Here’s what’s happening right now. The husband is scraping pumpkins with his fingernails. Why? Why, because we were so lame and laggard about buying pumpkins that the only ones he could find were painted. Consequently, he is scraping off the paint, in preparation for carving them. And I am watching. I mean, after handing him a scrubby and a steel wool pad to try. I’m not completely unhelpful, just ultimately so.
Last weekend was a long weekend for us. It kicked off Thursday morning, when one of us, I’m not saying which one, because it would be cruel, microwaved the butter. This wouldn’t have been a problem, except that this was special, European (French) butter, imported in an aluminum foil wrapper. As A. A. Milne might have written, this person “did like a little bit of butter for [his or her] bread.” And wanted it softened. Didn’t remember, at the unseemly hour of before school began, that metal and microwaves don’t mix. The result was a noticeable pop, and a ball of flames inside the thousand-year-old microwave we’ve moved six times.
As is so often the case, especially with people, nothing seemed wrong with the microwave when you looked at it. However, mid-morning, when I wanted to reheat my coffee – I know, yuck, reheated coffee; what kind of connoisseur am I? Answer – no kind – the defects became apparent.
I’m liking this damaged people, damaged microwave analogy. I could really run with it. But is it what I want to get into? The point is, if there is a point, that once you get to know even those microwaves that look fully functional, those microwaves with deluxe features, even those combination convection oven-microwave ovens, their defects become apparent. So while you’re busy crossing the street to avoid those microwaves that are shouting obscenities and weaving in your path, the ones that usually cause the most trouble are those ones that short circuit from the inside. If you don’t unplug them, they’ll burn down your house.
Anyhoo. Off we went to Boston, to visit colleges and friends. The trip to Boston was a success on several levels. One important one was that we all survived the weekend at our friends’ house without having any horrible intestinal illnesses. I was kinda anxious about descending upon our friends A & T for the weekend, since we are four, and they are two. And the bathroom is one. But the real anxiety was the traumatic stress I suffered the last time we four stayed with A & T. To wit, the current 11th grader was then in preschool and her sister was still sleeping in a Pack ‘n Play; some time in the late evening, the preschooler commenced vomiting, which she continued doing every forty-five minutes or less until we managed to load ourselves into our car and head back out the Mass Turnpike at 7:30 in the morning.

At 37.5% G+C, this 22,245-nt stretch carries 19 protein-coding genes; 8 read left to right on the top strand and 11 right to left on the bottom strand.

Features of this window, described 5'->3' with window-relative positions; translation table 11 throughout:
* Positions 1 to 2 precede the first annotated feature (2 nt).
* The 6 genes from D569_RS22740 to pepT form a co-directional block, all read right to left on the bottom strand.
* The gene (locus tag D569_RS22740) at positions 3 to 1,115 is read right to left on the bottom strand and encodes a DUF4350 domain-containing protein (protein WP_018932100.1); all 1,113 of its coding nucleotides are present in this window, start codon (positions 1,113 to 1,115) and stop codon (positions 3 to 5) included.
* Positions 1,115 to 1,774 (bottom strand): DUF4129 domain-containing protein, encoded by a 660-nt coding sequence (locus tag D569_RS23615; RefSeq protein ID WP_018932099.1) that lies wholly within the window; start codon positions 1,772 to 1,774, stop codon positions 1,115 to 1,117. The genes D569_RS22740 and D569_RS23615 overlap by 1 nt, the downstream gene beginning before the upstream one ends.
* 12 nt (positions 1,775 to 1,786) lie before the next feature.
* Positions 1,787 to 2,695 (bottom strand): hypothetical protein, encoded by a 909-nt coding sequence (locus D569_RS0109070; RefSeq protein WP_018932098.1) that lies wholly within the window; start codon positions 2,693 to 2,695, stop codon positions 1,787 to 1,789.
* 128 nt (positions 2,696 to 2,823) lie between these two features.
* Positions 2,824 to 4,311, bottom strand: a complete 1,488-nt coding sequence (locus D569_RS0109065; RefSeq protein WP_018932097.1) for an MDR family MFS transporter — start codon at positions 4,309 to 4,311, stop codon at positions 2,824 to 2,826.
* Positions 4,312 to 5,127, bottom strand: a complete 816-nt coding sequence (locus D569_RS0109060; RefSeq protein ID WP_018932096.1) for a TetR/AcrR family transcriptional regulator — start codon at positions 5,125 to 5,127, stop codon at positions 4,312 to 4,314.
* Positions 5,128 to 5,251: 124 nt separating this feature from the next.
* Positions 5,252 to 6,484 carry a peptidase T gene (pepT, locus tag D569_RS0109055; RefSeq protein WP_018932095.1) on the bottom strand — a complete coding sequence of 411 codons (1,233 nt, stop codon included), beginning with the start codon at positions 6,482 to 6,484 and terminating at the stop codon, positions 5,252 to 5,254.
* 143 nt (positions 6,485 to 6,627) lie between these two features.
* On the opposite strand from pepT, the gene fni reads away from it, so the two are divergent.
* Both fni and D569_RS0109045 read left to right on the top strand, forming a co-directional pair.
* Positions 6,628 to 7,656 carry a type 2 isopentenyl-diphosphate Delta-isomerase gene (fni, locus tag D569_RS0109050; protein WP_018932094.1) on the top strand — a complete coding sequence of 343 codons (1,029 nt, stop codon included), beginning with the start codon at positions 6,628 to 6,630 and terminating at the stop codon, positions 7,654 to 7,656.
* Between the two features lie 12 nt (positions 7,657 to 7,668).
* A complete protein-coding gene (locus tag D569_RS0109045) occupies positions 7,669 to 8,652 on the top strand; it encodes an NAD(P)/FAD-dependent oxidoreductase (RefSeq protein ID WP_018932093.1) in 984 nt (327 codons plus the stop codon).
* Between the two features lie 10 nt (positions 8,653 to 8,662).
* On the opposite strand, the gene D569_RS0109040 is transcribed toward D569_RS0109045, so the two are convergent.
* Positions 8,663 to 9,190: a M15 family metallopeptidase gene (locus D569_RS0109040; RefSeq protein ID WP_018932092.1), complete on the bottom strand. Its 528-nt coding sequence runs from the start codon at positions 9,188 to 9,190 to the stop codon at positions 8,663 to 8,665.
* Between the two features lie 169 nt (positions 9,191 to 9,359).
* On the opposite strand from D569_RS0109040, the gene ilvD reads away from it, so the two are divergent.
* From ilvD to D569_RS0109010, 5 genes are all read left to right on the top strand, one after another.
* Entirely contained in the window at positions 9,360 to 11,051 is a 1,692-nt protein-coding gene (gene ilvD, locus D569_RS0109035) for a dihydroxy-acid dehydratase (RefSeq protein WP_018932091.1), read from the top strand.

I have never recovered from this terrible experience. The guilt of inflicting ourselves on our friends. The whole thing was just, you know, yucky.
So I had residual apprehension about the four of us going there again, even though, mirabile dictu, this didn’t cause our friendship to end, even though A & T remained undeterred in their decision not to have children. Perhaps this episode underscored for them the rightness of this choice. I can’t say. What I can say is that, while since then, I have slept under their roof and they under ours, this particular sleeping arrangement had not occurred in the intervening twelve or thirteen years.
Now, we have cancelled out the past, with a successful visit, during which nothing untoward happened, unless you consider the children observing the adults acting like, uh, children, children who drink lots of beer, untoward.